This inspired me to reflect on some of the things I've learned about what sucks most when the government intrudes on one's daily life.
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People in states that have yet to hold primaries should insist that Clinton and Obama take a stand on the frightening Homegrown Terrorism Bill before they give either candidate a vote.

All the Michigan/Florida controversy and Superdelegate issues aside, it seems like forcing the Democratic contenders to fight for their right to represent is better for all of us than the early anointing that generally happens. If they address actual issues, rather than engaging in irritating "red phone" banter, that is. They don't have so many differences (on Iraq, health care, the economy) that will affect our everyday lives, but their willingness to address our civil liberties emergency - or not - will reverberate for generations.

Right now, the Homeland Security and Government Affairs Committee is mulling over the Homegrown Terrorism Act. Obama is on the Committee and as of late last year had not taken a position on this bill that will create vast new arenas for the monitoring of U.S. citizens.

After nearly eight years of unchecked lawlessness and abuse of executive privilege, it's time make sure the next president knows that we will watch him or her like hawks, not grant extended powers in our already endemic surveillance society for monitoring everyday people who oppose a given administration's policies. Essentially, these candidates, who have pledged their lives to public service, are agreeing to be monitored by us and it's our job to do so.

Right now, the most important questions to many are, "Will you take the lead in repairing our looted and vandalized systems of government?" "Will you restore the rule of law?" "Will you resurrect our image in the eyes of the world?"

I am looking at both Obama and Clinton right now, and though Obama seems more promising, and had the mettle to take a stand on telecom immunity, I'm still not convinced that he is prepared to lead us out of our civil liberties emergency.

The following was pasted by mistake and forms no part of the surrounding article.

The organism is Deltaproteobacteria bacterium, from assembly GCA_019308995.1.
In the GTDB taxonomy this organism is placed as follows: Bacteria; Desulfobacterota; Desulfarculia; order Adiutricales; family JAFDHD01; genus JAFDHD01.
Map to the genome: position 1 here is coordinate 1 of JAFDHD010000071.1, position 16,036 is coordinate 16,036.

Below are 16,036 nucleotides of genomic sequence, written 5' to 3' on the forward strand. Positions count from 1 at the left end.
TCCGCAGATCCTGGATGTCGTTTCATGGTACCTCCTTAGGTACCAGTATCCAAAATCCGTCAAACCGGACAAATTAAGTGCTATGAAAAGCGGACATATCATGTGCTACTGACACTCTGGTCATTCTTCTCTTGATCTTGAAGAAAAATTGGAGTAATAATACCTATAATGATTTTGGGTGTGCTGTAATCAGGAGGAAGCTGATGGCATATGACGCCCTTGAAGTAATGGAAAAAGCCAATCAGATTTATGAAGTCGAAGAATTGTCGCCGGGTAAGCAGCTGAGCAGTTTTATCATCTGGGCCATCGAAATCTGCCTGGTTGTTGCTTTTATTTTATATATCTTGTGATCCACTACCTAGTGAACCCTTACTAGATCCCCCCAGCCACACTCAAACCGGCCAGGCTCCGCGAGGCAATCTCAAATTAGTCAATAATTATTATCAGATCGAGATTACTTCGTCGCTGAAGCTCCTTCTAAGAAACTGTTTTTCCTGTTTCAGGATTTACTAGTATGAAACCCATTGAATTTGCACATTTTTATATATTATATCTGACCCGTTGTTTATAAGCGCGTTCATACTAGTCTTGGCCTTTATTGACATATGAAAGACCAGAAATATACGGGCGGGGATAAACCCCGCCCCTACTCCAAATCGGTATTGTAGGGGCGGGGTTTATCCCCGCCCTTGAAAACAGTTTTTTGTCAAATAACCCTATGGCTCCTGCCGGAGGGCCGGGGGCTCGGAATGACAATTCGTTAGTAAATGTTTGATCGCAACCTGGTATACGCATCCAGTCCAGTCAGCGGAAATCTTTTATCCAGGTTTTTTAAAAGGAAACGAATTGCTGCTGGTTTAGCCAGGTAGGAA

Rather than simply giving candidates our support or not, we could hold to the notion that it is our job not just to get excited by a speech, go to a voting booth, and cling to a fantasy that vacant campaign promises will become policy. Rather, with our vote we are giving them permission to be accountable to us.

We can promise the candidates that we will remain active stewards of democracy. We will insist that basic Constitutional safeguards remain in place. We are not afraid to press for impeachment, to protest, to create new parties whose representatives - unlike Congressional Democrats - will do what they were voted in to do.

If your state hasn't voted, contact Clinton and Obama's campaign offices and ask whether or not they will at the very least ensure that the vague language that could threaten first amendment rights is removed from the Homegrown Terrorism Bill and that independent civil liberties oversight of the commission is provided.

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Thumbnail image for palmer raids.jpgWill the now-more-politicized-than-ever intelligence infrastructure, or the legal system, get to weigh in on the legality of surveillance targeting? With the House and Senate negotiating this week over how to amend the the Foreign Intelligence Surveillance Act (FISA), it's more important than ever to understand the issues.

The Center for Democracy and Technology (CDT) tells us that although Telecom immunity has gotten all the press (certainly I've been fixated on it), judicial supervision is most important:

The House bill, as noted, puts judicial approval where it belongs - at the beginning of the process. In a huge concession to the government's arguments, the House bill does not require judicial approval of individual targets, even if they might communicate with someone in the U.S. Instead, the House bill creates a system of "program warrants" or "basket orders," under which the government can designate the individual targets on its own discretion.